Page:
Is there still pointe work in Snow?
Morris: No.

When did that change?
Morris: When we realized we were going to do it until the end of time, and you just can't dance on pointe for three weeks a year when you're 32. Please. So France is still on pointe. Snow—it was a gorgeous idea. The steps are still the same, but it's not on pointe, and it was pretty dangerous with the confetti. It was just, No. It doesn't make much difference anymore. So the housekeeper is on pointe and France is still on pointe and that's it.

You know that there have been so many versions of the Nutcracker since The Hard Nut. Do you think this had anything to do with that?
Morris: Well, you know, Chris Wheeldon's doing one for the Joffrey Ballet. Hooray. We get another one.
Pakledinaz: I think this definitely broke down the borders of what you could do with a dance like this.
Morris: I guess it was 20-something years ago, so yeah.
Pakledinaz: Bourne's Swan Lake is fantastic, but it came after this, didn't it?
Morris: I see my influence on other people's work. That makes me very happy. Mr. Ratmansky has seen my work. And Mr. Balanchine's work and a whole bunch of other stuff, and hooray. It's great. I love that. [Ratmansky's] Namouna [a Grand Divertissement]—one of the great dances.
Pakledinaz: I think the tricky thing is that this dance is so big in its scope that the sad irony is that it doesn't fit in any Broadway house.
Morris: It also was never meant to tour.
Pakledinaz: The first year it happened, we had friends from Broadway going, "When's it coming in?"
Morris: It wasn't built to tour. They're huge, heavy pieces of scenery. It's intense. Most Nutcrackers have 100 people and it pays the rent for the rest of the year. We use a real chorus singing. We use a very good orchestra.

It's not a money-maker?
Morris: No, the opposite. And there are only 35 people in it. Backstage is five times more work than onstage. Everybody's changing wigs and clothes and costumes and it's wild. There are people in the show I don't even see because they're on a completely different schedule of makeup and performing. When I stopped doing Arabian, I could watch more of it, but I never saw the prince do anything. I barely make it in time to watch the Waltz of the Flowers. It's like that for everybody. You're in a makeup chair until the second you go onstage. My company's great. And it's no kids, which is nice. The other thing is there's exactly the same amount of Ivanov and Petipa [style] in my production as there is in anybody else's, just no one can see it. It's 12 people doing the coda, doing the piqu turns and the turns in second.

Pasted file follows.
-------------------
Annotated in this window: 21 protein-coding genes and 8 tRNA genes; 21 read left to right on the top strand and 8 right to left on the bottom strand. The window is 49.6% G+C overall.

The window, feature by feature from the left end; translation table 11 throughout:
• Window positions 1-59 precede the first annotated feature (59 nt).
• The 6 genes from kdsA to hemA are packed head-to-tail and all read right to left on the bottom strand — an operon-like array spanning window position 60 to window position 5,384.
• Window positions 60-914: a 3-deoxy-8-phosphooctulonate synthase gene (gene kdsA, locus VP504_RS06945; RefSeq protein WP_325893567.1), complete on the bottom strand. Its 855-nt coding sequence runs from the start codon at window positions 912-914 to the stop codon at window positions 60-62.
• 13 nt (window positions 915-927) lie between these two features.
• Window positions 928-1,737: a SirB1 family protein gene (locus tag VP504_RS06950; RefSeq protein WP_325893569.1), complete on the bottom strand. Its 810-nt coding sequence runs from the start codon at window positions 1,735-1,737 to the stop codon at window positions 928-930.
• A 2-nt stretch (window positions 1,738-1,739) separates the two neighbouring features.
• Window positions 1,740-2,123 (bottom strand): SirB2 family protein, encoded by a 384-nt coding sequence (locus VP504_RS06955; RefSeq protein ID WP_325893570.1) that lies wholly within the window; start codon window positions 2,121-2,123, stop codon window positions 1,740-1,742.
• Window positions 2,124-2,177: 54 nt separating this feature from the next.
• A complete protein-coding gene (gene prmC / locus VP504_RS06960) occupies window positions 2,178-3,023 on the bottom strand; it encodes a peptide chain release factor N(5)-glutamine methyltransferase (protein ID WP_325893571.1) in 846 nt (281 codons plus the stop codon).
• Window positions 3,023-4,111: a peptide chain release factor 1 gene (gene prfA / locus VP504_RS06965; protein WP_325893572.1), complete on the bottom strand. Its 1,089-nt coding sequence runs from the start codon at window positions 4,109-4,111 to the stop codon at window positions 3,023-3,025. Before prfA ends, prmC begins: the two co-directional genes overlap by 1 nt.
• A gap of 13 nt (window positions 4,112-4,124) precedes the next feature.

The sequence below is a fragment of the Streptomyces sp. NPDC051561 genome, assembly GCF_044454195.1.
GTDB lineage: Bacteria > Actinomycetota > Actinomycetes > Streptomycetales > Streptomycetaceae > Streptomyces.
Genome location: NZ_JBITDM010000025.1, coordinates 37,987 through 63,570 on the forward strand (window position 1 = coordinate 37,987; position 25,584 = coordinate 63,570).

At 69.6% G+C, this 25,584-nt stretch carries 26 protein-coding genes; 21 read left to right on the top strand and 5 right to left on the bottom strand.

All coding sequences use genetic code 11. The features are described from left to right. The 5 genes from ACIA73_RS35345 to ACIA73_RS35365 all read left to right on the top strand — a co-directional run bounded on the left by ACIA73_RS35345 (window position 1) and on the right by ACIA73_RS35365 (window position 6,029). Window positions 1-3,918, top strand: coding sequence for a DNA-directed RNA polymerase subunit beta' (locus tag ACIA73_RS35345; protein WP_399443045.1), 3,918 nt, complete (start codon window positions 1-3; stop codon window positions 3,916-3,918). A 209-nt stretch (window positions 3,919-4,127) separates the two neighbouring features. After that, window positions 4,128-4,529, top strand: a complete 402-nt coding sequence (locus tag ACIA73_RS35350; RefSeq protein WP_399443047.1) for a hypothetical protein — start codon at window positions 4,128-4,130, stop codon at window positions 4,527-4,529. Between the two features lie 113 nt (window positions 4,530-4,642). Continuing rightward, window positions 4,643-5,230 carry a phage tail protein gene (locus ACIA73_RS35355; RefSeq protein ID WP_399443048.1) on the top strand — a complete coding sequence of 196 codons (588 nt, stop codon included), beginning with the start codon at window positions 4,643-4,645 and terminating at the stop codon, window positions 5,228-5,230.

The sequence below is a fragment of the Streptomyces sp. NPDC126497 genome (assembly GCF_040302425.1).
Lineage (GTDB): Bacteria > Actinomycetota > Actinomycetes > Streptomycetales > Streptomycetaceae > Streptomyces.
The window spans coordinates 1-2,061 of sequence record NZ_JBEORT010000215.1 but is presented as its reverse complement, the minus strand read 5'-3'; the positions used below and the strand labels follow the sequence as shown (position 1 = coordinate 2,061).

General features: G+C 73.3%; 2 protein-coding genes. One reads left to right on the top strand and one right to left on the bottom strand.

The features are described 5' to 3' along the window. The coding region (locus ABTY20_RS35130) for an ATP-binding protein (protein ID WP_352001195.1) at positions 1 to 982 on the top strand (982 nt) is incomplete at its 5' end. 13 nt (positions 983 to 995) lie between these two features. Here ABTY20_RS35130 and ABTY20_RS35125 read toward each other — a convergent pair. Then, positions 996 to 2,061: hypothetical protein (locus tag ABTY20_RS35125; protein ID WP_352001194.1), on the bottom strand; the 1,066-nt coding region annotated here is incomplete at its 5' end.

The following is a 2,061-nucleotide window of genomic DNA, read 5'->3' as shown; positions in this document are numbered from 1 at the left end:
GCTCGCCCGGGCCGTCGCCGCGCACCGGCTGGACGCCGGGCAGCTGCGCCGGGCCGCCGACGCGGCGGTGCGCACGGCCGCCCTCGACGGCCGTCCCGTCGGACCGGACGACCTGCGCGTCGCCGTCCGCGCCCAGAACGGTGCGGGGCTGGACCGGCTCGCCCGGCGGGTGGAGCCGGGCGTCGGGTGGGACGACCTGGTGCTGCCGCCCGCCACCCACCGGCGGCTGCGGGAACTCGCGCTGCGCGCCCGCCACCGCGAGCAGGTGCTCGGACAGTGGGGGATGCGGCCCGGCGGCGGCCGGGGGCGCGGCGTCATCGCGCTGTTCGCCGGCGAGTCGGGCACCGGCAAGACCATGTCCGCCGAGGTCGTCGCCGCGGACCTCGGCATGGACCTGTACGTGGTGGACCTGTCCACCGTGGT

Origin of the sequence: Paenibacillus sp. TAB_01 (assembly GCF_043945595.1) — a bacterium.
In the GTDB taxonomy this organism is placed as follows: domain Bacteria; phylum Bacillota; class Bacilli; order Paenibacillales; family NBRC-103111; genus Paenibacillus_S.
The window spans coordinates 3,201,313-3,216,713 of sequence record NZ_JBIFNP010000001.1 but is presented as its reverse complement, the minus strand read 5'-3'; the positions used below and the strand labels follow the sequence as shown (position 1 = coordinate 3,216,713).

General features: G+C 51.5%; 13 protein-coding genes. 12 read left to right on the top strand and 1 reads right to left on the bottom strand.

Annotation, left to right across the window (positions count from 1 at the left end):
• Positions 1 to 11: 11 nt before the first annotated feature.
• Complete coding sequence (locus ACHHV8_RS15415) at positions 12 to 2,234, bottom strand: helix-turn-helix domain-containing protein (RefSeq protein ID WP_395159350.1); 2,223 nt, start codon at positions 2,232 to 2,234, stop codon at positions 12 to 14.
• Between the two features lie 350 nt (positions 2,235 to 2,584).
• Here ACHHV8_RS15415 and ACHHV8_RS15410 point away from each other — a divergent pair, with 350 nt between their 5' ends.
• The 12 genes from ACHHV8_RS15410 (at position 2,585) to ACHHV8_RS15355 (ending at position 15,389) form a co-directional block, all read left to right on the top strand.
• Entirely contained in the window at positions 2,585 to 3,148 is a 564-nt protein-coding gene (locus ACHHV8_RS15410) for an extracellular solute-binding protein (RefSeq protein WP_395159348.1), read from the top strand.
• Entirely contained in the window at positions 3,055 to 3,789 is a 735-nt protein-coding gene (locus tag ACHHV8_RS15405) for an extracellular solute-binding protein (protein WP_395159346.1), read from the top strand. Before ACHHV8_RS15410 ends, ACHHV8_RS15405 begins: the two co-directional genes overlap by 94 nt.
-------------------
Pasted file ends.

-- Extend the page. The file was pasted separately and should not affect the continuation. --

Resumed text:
Pakledinaz: The coda always turns my heart inside out. I don't know—there's always a fear that it's going to go onstage and everything the designers drew will kill it or something, but I must admit, the way you figured out the coda and how all of a sudden against that black and white, the world starts coming in. I just got really weepy.
Morris: Well, the pas de deux into the coda, the whole thing—yeah. It's intense. And the apotheosis, it's just them—young people dancing together forever. Oh, and with the snow, I had already choreographed sparkly actions, and then we get to how many rails there are where you can hang shit—drops and lights and everything—and we were going to do a snow bag, like you do with snow. It was like, We can't. There's no room. It would be one pathetic snow bag. And, also, snow falls all year in a theater that does a snow scene.

I know that.
Morris: It's like, Oh, I love your new dance. [His gaze fixates on an imaginary piece of falling snow] Or the moth at Jacob's Pillow. It's insane. It's like the TVs in a sports bar. But we had the money and the crew, and we thought, We'll have fly crew sit upstairs and throw handfuls of snow. It's like, Well, you know it's going to look fucking pathetic. We need shitloads of snow. So it became confetti, and I didn't have to add anything. They were already doing this in the choreography—like these sort of flashes. And so we just added a fistful of confetti, and it made it the most beautiful thing in the world. We auditioned many different types of confetti. You had to learn how to do it. If you hold on too long, it clumps together, gets sweaty. It's in cardboard boxes in the wings.